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Review Essays of Academic, Professional & Technical Books in the Humanities & Sciences


Urban Design

Greening Existing Buildings by Jerry Yudelson (McGraw-Hills Greensource Series: McGraw-Hill) This GreenSource guide explains how to transform existing buildings into more energy-efficient, resource-conserving green buildings. The book provides a clear process that guides you, step-by-step, through each phase of moving building operations and maintenance toward the goal of a green-certified building.
Greening Existing Buildings
features proven technologies and operating methods, and shows building owners and facility managers how to green buildings in a cost-effective way. This practical and insightful resource highlights the ten best practices for greening existing buildings, and includes more than 25 case studies of successful implementations and 35 insightful interviews with industry experts and building owners and managers. More

Urban Development: The Logic of Making Plans by Lewis D. Hopkins (Island Press) With increased awareness of the role of plans in shaping urban and suburban landscapes has come increased criticism of planners and the planning profession. Developers, politicians, and citizens alike blame "poor planning" for a host of community ills. But what are plans really supposed to do? How do they work? What problems can they successfully address, and what is beyond their scope?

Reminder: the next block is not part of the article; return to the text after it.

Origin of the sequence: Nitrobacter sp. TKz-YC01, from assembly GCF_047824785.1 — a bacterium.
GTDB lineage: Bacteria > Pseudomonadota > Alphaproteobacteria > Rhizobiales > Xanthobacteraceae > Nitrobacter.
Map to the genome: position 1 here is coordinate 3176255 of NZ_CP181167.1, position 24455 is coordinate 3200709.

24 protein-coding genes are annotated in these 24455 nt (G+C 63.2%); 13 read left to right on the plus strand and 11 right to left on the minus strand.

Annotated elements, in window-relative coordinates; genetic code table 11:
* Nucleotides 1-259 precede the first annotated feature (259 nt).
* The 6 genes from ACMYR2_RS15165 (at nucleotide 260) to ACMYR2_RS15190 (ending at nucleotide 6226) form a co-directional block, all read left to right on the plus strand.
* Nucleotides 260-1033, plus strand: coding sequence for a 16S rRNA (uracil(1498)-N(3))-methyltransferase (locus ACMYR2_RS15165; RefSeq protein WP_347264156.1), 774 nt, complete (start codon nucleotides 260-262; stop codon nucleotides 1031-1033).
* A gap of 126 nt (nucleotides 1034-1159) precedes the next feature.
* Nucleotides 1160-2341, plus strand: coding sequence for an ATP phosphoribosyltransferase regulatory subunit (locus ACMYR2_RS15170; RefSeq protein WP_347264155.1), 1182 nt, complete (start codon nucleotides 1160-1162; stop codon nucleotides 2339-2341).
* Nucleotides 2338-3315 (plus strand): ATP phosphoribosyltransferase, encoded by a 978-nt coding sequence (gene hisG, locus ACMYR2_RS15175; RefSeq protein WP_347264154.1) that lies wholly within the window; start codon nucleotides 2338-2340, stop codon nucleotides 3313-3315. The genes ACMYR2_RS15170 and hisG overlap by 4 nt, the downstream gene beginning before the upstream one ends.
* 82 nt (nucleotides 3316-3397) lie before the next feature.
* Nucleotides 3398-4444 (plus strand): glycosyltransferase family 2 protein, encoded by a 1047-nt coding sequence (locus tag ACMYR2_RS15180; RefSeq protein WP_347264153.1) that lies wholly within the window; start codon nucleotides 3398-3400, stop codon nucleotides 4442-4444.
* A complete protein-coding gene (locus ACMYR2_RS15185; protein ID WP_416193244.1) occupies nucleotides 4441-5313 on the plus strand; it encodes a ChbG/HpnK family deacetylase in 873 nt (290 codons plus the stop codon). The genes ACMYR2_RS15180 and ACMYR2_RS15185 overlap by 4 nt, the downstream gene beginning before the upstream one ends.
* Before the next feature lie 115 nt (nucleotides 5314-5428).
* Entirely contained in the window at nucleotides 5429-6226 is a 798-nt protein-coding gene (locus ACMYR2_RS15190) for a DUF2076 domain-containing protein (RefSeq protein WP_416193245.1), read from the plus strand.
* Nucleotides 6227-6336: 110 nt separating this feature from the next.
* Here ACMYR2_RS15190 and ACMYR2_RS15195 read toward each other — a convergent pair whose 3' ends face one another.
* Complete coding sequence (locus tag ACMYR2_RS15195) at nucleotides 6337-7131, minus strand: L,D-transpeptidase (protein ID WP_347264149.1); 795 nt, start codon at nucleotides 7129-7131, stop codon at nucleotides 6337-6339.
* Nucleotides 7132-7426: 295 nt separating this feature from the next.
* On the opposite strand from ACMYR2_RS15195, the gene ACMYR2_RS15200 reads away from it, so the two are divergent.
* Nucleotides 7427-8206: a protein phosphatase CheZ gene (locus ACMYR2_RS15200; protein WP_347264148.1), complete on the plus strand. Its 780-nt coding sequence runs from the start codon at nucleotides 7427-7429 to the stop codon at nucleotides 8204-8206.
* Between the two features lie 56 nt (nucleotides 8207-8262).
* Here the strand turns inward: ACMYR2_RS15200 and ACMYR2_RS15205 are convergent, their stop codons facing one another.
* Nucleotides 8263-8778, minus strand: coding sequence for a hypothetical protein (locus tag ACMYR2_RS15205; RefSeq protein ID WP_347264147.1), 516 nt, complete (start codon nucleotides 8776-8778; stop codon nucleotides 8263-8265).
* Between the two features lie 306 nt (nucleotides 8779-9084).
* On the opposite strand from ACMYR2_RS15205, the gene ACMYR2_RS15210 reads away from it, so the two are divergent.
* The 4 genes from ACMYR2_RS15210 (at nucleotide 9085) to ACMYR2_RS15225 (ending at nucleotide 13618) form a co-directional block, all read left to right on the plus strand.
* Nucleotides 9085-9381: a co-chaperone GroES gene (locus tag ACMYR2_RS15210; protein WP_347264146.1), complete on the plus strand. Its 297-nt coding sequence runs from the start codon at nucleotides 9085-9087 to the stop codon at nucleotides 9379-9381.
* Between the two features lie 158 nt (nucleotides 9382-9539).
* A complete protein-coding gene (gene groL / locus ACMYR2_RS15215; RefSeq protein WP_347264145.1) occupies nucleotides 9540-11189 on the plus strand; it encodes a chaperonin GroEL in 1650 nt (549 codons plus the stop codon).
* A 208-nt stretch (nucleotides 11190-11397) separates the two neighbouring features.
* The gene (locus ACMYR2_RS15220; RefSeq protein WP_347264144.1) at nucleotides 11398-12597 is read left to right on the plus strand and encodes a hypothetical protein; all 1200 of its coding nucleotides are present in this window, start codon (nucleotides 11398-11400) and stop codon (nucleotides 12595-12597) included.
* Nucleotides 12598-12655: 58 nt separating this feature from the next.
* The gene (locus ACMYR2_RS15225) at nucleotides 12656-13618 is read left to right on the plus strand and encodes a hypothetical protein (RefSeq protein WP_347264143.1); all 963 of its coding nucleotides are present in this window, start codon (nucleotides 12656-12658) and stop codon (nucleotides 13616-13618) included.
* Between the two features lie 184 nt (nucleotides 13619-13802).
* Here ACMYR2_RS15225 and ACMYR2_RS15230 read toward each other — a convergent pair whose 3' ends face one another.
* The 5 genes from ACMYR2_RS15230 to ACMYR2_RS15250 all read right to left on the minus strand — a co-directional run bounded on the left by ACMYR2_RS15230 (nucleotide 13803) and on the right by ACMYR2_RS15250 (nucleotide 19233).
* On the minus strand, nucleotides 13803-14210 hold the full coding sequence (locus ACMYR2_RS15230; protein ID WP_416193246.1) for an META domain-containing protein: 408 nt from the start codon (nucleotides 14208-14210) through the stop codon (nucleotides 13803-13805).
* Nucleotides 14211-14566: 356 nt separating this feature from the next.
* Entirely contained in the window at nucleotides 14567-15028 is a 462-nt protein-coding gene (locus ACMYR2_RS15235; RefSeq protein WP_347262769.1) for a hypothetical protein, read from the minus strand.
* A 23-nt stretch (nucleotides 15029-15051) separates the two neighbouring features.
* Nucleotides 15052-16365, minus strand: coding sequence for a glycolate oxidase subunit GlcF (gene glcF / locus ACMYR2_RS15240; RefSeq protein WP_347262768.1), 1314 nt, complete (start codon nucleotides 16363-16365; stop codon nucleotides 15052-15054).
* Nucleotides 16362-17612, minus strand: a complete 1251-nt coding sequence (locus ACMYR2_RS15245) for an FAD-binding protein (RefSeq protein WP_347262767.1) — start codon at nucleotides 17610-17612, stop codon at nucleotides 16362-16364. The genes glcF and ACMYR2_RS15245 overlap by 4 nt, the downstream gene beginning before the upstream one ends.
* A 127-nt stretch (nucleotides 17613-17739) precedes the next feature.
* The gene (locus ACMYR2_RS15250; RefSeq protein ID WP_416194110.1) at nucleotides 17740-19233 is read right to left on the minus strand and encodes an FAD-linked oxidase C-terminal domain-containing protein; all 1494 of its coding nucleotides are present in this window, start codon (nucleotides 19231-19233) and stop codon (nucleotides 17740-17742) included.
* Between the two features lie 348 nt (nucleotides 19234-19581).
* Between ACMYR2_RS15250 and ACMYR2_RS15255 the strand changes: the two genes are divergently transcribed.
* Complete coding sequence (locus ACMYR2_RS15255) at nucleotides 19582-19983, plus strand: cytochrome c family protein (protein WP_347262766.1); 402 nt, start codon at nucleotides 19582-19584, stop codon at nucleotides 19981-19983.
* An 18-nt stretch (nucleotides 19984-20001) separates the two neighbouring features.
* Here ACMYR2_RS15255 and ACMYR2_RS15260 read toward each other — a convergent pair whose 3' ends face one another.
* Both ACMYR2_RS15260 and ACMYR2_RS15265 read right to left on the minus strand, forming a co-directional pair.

Leading planning scholar Lewis D. Hopkins tackles these thorny issues in his new book Urban Development as he explains the logic of plans for urban development and justifies prescriptions about when and how to make them.

Urban Development's extensive research covers several principal planning issues by:  placing the role of the plans and planners within the complex system of urban development; offering examples from the history of the plans and planning; discussing when plans should be made (and when they should not be); giving a realistic idea of what can be expected from plans; examining ways of gauging the success of failure of plans.

Urban Development will give all those involved with planning human settlements a more thorough understanding of why and how plans are made, enabling them to make better choices about using and making plans.

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